Know Your Critics

If only because our poets travel in spirit as well as body, there is no approved “Canadian Style”. With arts travel grants, Writer‑in‑Residence programs, conferences, plain wanderlust, and now the Internet, we crisscross the nation. Reading each other’s books, literary journals, and e-zines published coast to coast, how can we help but be influenced by varying aesthetics? Across place and time, we can incorporate whatever works for us into a poetic voice uniquely our own.

Nonetheless, certain would-be critics, whether responding in workshops or publishing reviews, suffer from tunnel vision, unable to see beyond literary practice within their immediate circle or locale. Some years back, I was astonished when one even insisted before an entire class that closure was no longer “allowed” in poetry. How readers were to know when a poem had ended—or not—he never made clear. To insist such a singular view is The Truth is going too far. As Ezra Pound admonished in The ABC of Reading: “You don’t sleep on a hammer or lawn mower, you don’t drive nails with a mattress. Why should people go on applying the SAME critical standards to writings as different in purpose and effect as a lawn mower and a sofa cushion?”

After all, is a given poem meant as “serious” literature or light verse? Is it aimed at a literary journal or an in-flight magazine? Is the author a neophyte or well seasoned? Was the piece presented as a class exercise only, or as a completed work seeking publication? Such knowledge can temper a critic’s comments. In a Prairie Fire interview, Patrick Friesen complained, “The poem, to start off with, is not a theory of criticism, and I find the ass‑backwards approach of formalists plain irritating. These people have forgotten that the writing comes first, and then—if you’re so inclined—you can develop a theory of interpretation.”

Moreover, each subgenre within poetry has its own conventions. For example, the haiku in English, often standardized to 3 lines, 17 syllables, evokes a moment of wonder by skilfully juxtaposing concrete details—without “poetic devices”. In contrast, lyric poetry relies on imagery, as well as on the aural effects of onomatopoeia, alliteration, assonance, and consonance to enhance emotional content and please the ear. It is in these terms—how successfully the poem works within its own aesthetic—that a critic from one spot on the literary landscape can deal with the work of poets from anywhere else.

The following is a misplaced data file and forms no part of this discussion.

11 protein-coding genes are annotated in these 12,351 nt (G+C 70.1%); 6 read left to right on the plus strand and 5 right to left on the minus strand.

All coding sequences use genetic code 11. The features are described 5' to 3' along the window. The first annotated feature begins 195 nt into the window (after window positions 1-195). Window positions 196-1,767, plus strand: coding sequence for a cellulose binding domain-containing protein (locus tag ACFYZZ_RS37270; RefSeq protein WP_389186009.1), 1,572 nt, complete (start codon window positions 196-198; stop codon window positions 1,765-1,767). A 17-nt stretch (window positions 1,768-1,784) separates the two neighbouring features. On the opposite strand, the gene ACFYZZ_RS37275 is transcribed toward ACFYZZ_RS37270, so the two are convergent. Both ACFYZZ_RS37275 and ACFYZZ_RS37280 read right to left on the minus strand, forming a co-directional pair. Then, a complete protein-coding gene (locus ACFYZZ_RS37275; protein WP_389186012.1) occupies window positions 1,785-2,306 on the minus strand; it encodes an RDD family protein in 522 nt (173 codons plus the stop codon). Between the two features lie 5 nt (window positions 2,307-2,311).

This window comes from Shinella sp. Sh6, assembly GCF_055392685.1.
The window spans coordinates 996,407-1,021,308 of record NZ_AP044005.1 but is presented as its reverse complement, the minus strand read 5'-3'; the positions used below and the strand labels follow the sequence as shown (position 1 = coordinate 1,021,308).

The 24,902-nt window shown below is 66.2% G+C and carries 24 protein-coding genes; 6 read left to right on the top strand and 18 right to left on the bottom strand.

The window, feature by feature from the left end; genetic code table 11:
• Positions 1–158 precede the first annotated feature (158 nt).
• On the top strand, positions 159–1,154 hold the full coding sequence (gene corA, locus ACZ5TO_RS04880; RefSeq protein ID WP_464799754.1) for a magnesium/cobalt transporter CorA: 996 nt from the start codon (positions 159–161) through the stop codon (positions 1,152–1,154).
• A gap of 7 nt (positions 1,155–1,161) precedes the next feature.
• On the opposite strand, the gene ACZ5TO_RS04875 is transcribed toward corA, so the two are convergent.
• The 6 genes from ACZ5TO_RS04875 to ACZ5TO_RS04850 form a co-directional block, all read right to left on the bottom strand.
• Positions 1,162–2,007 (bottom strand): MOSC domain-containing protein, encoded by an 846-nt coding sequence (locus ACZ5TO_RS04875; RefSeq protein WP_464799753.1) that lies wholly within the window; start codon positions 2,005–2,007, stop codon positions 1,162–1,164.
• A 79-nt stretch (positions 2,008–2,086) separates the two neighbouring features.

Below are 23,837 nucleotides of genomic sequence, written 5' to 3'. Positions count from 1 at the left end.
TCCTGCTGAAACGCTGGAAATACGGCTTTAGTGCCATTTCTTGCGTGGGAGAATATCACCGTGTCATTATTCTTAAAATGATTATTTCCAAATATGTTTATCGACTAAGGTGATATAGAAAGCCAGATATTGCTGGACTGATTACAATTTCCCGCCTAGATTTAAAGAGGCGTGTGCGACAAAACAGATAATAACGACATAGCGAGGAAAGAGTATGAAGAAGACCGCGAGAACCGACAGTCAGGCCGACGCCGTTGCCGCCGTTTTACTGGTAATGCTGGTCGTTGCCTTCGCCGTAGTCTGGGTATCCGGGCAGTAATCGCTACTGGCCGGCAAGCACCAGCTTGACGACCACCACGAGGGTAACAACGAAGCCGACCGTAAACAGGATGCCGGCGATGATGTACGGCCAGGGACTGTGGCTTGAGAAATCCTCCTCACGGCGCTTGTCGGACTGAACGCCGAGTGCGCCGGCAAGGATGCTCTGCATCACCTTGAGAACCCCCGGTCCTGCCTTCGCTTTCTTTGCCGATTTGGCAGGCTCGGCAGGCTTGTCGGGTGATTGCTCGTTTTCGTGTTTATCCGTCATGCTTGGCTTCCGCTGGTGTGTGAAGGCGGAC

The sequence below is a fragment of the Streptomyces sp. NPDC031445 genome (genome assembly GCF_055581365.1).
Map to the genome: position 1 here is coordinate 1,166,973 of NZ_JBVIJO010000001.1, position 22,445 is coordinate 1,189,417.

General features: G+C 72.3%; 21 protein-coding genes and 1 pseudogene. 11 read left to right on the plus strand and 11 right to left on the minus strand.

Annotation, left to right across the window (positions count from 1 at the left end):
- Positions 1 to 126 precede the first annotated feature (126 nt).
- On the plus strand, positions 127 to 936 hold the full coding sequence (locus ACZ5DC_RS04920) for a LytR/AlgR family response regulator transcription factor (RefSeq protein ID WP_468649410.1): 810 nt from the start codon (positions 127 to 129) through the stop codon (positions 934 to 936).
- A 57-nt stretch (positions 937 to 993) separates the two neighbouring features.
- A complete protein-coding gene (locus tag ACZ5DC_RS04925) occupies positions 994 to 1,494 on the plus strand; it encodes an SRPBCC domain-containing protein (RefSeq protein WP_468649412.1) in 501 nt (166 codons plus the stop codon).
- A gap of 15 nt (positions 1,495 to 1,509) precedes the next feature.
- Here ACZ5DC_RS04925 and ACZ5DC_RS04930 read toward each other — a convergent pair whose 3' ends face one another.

Otherwise, if a critic displays too limited a concept of art, why listen? Unless intentionally designed as a sonnet, villanelle, or other set form, a poem is not a box into which words must fit in some pre-approved way, but a meaning that curls and winds from an individual writer’s imagination, finding its own best form. “It is the critic’s first duty—prior even to his duty of stigmatizing the bad—to welcome everything that is good,” wrote Matthew Arnold. Fine writing flows from one’s voice.

The “for‑or‑against‑us” mentality of blanket negative criticism can be devastating to the young writer searching for a voice. Fashions change, cliques die. Neither offers a basis for lasting aesthetic judgments. When a poet sets off on the wings of fantasy, the question is not whether fantasy is an acceptable mode of composition, but if that specific creation convinces in its own right. In a Harper’s article, “Excellence in Poetry”, Hayden Carruth summed up: “Functional completeness, the combining imagination, the presence of original sensibility and style as the embodiment of authenticity: these are the ideas to hang onto.”

To these criteria, I would add: substance, spark, and proficiency in one’s craft. By craft, I mean not whether the writing is Postmodern self-reflexive, or Black Mountain projective, or Steam Punk explosive. Instead, I am talking about the elements that a poet should be able to manipulate skilfully enough—imagery (simile, metaphor, personification, symbol), metre, free verse rhythm, alliteration, onomatopoeia, assonance, and consonance, sequence, line and stanza breaks, and patterning—to bring into being the final result she or he wants. These are basic building blocks by which the value of the writing can be tested. Take no critic seriously too narrow to address them!